Happy May DayMay 1st, 2009 by Ali
Can you believe it’s already May??? Ever since I became a parent, time just seems to fly by at record speed. One day our family is celebrating the new year, and then, with Houdini-like magic, it’s Valentine’s Day, then Easter, then my twins’ birthday, then time to sign them up for summer camps. Isn’t it crazy?!?
Anyway, I digress… the photo is of the May Day 2009 Bloom from Susan McKinley Ross, toy and game designer. Check out our interview with Susan from last week for more information.
Here’s to life slowing down just long enough so we can catch our breath.
May Day History and Significance (from TheHolidaySpot.com):
Well, it is a fact that May Day, which the children do enjoy with all vibes, is not an overly prominent holiday in America. Yet, it does have a long and notable history as one of the world’s principal festivals. The origin of the May Day as a day for celebration dates back to the days, even before the birth of Christ. And like many ancient festivals it too has a Pagan connection.
For the Druids of the British Isles, May 1 was the second most important holiday of the year. Because, it was when the festival of Beltane held. It was thought that the day divides the year into half. The other half was to be ended with the Samhain on November 1. Those days the May Day custom was the setting of new fire. It was one of those ancient New Year rites performed throughout the world. And the fire itself was thought to lend life to the burgeoning springtime sun. Cattle were driven through the fire to purify them. Men, with their sweethearts, passed through the smoke for seeing good luck.
Then the Romans came to occupy the British Isles. The beginning of May was a very popular feast time for the Romans. It was devoted primarily to the worship of Flora, the goddess of flowers . It was in her honor a five day celebration, called the Floralia, was held. The five day festival would start from April 28 and end on May 2. The Romans brought in the rituals of the Floralia festival in the British Isles. And gradually the rituals of the Floralia were added to those of the Beltane. And many of today’s customs on the May Day bear a stark similarity with those combined traditions.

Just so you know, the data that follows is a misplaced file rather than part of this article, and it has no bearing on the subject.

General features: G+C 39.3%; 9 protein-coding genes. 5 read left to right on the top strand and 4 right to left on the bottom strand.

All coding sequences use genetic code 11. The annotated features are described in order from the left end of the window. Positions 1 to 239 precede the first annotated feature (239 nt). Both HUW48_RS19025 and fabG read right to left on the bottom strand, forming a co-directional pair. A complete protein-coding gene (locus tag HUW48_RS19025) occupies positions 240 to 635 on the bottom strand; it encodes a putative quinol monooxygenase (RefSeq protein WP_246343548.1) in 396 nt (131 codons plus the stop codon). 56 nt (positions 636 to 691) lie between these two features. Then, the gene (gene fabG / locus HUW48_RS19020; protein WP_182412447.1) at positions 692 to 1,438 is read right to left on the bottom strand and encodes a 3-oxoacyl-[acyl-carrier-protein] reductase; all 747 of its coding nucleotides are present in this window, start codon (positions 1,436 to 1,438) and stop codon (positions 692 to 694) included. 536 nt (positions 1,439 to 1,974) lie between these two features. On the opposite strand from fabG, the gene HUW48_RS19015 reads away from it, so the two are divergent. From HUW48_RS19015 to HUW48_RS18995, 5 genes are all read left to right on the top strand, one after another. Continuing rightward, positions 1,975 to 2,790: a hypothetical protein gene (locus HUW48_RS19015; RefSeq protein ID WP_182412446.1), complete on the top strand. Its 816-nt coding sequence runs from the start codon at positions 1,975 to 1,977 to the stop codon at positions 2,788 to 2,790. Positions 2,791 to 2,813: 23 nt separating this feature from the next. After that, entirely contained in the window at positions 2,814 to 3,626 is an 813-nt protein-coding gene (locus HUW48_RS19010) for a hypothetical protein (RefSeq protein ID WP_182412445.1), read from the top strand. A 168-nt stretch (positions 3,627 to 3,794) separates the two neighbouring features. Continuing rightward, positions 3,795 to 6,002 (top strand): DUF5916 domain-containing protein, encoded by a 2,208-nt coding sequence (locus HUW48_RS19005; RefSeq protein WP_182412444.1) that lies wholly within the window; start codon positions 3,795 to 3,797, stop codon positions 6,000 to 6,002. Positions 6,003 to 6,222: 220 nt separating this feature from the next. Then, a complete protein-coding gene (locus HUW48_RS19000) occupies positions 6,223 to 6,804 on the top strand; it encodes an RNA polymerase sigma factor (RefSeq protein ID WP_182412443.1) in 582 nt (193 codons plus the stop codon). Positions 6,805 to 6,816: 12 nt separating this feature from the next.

May day observance was discouraged during the Puritans. Though, it was relived when the Puritans lost power in England, it didn’t have the same robust force. Gradually, it came to be regarded more as a day of joy and merriment for the kids, rather than a day of observing the ancient fertility rights.
The Tradition of Maypole and Greeneries:
By the Middle Ages every English village had its Maypole. The bringing in of the Maypole from the woods was a great occasion and was accompanied by much rejoicing and merrymaking. The Maypoles were of all sizes. And one village would vie with another to show who could produce the tallest Maypole. Maypoles were usually set up for the day in small towns, but in London and the larger towns they were erected permanently.
The Maypole tradition suffered a setback for about a couple of decades since the Puritan Long Parliament stopped it in 1644. However, with the return of the Stuarts, the Maypole reappeared and the festivities of May Day were again enjoyed. The changes brought about by the Reformation included attempts to do away with practices that were obviously of pagan origin. But the Maypole, or, May tree, was not issued in practice at the behest of the second Stuart.
Although they succeeded in doing this, Maypole with most of the other traditions, many still survived. And Maypole is one of them. In France it merely changed its name. In Perigord and elsewhere, the May Tree became the “Tree of Liberty” and was the symbol of the French Revolution. Despite the new nomenclature, the peasants treated the tree in the same traditional spirit. And they would dance around it the same way as their forefathers had always done.
Maypoles and Trees:
Trees have been linked to a part of celebration, perhaps, to the days ancient New Year rites. The association of trees to this celebration has come riding on the back of the spring festival in ancient Europe. Trees have always been the symbol of the great vitality and fertility of nature and were often used at the spring festivals of antiquity. The anthropologist E. O. James finds a strong relationship between the ancient tree related traditions of the British and the Romans. According to James’ description, as a part of the May Day celebration, the youths in old Europe cut down a tree, lopped off the branches leaving a few at the top. They then wrapped it round with violets like the figure of the Attis, the ancient Roman god. At sunrise, they used to take it back to their villages by blowing horns and flutes. In a similar manner, the sacred pine tree representing the god Attis was carried in procession to the temple of Cybele on Rome’s Palatine Hill during the Spring Festival of March 22.
Roots of May Day Celebration in America:
The Puritans frowned on May Day, so the day has never been celebrated with as much enthusiasm in the United States as in Great Britain. But the tradition of celebrating May Day by dancing and singing around a maypole, tied with colorful streamers or ribbons, survived as a part of the English tradition. The kids celebrating the day by moving back and forth around the pole with the the streamers, choosing of May queen, and hanging of May baskets on the doorknobs of folks — are all the leftovers of the old European traditions.